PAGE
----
Also known as boglands, bogs are interesting environments that consist of a wetland that is rich in dead plant material. Bogs are one of the four types of wetlands, and can be found in various countries all over the world. The animals that live in bogs are just as diverse as the areas where bogs are found, and range from feathered friends to tiny amphibians.
9 Animals That Live In Bogs
The largest bog is found in Russia and covers more than 380,000 miles, but Ireland holds the title of the country with the most bogs. The animals that live in such bogs take advantage of all that these unique environments provide, including a diverse food source and protection. Keep reading to learn more about these animals.
Scientific Name: Anura
Bogs provide frogs with the damp and dim conditions that they need to thrive. In fact, you can find various species of frogs in bogs all over the world.
The Florida bog frog (Lithobates okaloosae), for example, is a rare species of frog that is only found in Western Florida. This frog species inhabits an area of less than 8 miles and is not found anywhere outside this area.
The Northern red-legged frog (Rana aurora) is another frog species that you can find living in bogs. It is found throughout British Columbia all the way to California.
In fact, this species is a protected class in the states of California and Oregon. The Northern red-legged frog is considered a true frog species since it has a narrow waist and smooth skin. They measure just a little over 3 inches in length and have a dark colored skin.
2. Bog Turtles
Scientific Name: Glyptemys muhlenbergii
Turtles that live in bogs do so because of the wet soil, mucky water, layers of mud, and thick moss. The mucky water gives them protection from predators, while the thick moss gives them a place to bask in the sun and incubate their eggs.
Bog turtles are rather small in size. In fact, they are one of the smallest turtle species, with adults measuring no more than 4 1/2 inches from the tip of their tail to the top of their snout. In the wild, these tiny turtles can live more than 60 years!
Scientific Name: Ondatra zibethicus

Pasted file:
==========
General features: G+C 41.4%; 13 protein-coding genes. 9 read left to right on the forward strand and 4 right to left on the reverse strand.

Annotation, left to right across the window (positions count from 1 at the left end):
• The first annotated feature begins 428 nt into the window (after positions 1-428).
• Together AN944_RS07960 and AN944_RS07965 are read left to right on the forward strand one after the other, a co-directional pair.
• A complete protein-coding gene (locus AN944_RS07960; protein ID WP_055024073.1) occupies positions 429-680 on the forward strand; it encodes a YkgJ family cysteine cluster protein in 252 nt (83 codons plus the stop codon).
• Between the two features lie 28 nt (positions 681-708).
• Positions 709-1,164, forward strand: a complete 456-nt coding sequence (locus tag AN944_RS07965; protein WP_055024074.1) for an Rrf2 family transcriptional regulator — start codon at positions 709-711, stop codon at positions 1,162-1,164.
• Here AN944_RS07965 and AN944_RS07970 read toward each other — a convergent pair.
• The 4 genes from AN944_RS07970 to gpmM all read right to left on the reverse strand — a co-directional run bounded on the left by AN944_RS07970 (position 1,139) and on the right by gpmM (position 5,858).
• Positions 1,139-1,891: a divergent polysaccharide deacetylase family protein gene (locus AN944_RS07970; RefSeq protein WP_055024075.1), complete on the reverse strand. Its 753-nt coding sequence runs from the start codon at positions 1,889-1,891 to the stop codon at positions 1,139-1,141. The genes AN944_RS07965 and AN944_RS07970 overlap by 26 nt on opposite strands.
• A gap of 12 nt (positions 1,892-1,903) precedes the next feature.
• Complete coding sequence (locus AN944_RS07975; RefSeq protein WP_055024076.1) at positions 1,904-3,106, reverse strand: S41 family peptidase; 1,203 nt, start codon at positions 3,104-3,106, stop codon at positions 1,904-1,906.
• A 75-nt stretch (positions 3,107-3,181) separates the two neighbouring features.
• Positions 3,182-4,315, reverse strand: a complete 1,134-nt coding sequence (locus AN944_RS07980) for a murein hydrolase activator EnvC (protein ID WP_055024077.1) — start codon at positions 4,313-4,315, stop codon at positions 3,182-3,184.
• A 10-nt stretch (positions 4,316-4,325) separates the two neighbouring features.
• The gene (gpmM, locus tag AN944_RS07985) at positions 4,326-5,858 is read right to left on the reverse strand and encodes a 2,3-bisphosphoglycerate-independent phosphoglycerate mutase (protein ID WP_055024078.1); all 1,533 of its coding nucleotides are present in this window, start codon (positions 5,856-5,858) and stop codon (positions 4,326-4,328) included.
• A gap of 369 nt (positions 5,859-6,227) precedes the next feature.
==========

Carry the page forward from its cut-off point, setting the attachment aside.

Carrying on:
Muskrats are found in wet areas, such as bogs, marshes, lakes, and ponds. Bogs and marshes provide the ideal homes for these creatures because the water levels are more likely to stay constant and the vegetation is ideal for consuming and making nests.
An interesting fact about these unusual creatures is that they spend most of their lives in water and can swim under the water for up to 17 minutes!
4. Snowshoe Hare
Scientific Name: Lepus americanus
Snowshoe hares live in forest bogs and dense woodlands throughout the northern part of the world, including Minnesota, Canada, and Alaska. They typically spend their entire lives spanning only a few acres, rarely venturing farther out from their home base.
Snowshoe hares, also called snowshoe rabbits, get their name from their large hind feet that prevent them from sinking down into the snow when they hop or walk.
5. Smooth Newts
Scientific Name: Lissotriton vulgaris
Also known as the common newt, the smooth newt is found throughout Europe. It is also the only newt species found in Ireland.
Smooth newts are often found in bogs, marshes, wetlands, and even woodland areas. During the breeding season, however, they typically head to ponds and ditches where there is standing water and weeds.
These amphibians are nocturnal and not normally seen during the day. At night, they come out of hiding to hunt for food.
Scientific Name: Alces alces
The moose may be one of the animals that you wouldn’t expect on our list. However, these large relatives of the deer are often call bogs, and the areas around bogs, their home. This is because, despite their large size, moose are herbivores feeding on plants and vegetation which bogs have a lot of.
Moose are sometimes referred to as rubber-nosed swamp donkeys. Another interesting fact about these unusual looking creatures is that they have a flap of skin, called a bell, under their jaw. Both the male and female of the species have this, but the exact function of it is not yet known.
7. Short Eared Owls
Scientific Name: Asio flammeus
Short-eared owls are one of the most widely found owl species, living throughout the United States and Euroasia. They prefer making their homes in bogs and marshes. In fact, these owls are often called bog owls or marsh owls.
Short-eared owls can travel long distances, and researchers have even documented them traveling 1200 miles during migration. This species is also one of only two owl species that live on Hawaiian islands. Researchers believe that these owls arrived to the islands naturally, traveling from Alaska.
Scientific Name: Castor
Even though bogs make a suitable home for beavers, you will typically find them in lakes and streams instead. However, in north central Minnesota, it is common to find beavers making their homes in bogs. That doesn’t mean, however, that beavers don’t ever live in bogs in other areas.
Beavers are large rodents that are semi-aquatic, needing both land and water for their home, which is something that bogs can provide. One unusual thing about these furry creatures is that their teeth are naturally orange!
Scientific Name: Urodela
Salamanders are often found in areas that are near a water source, as these creatures need a damp area to thrive. Bogs provide the salamander a place to live, court, find food, and have babies. Not all salamanders are found in bogs, however, as some species prefer the a woodland forest or headwater stream.
The tiger salamander, however, is one such species that can often be found living in bogs. These types are one of the largest salamanders found in North America, measuring up to 13 inches long.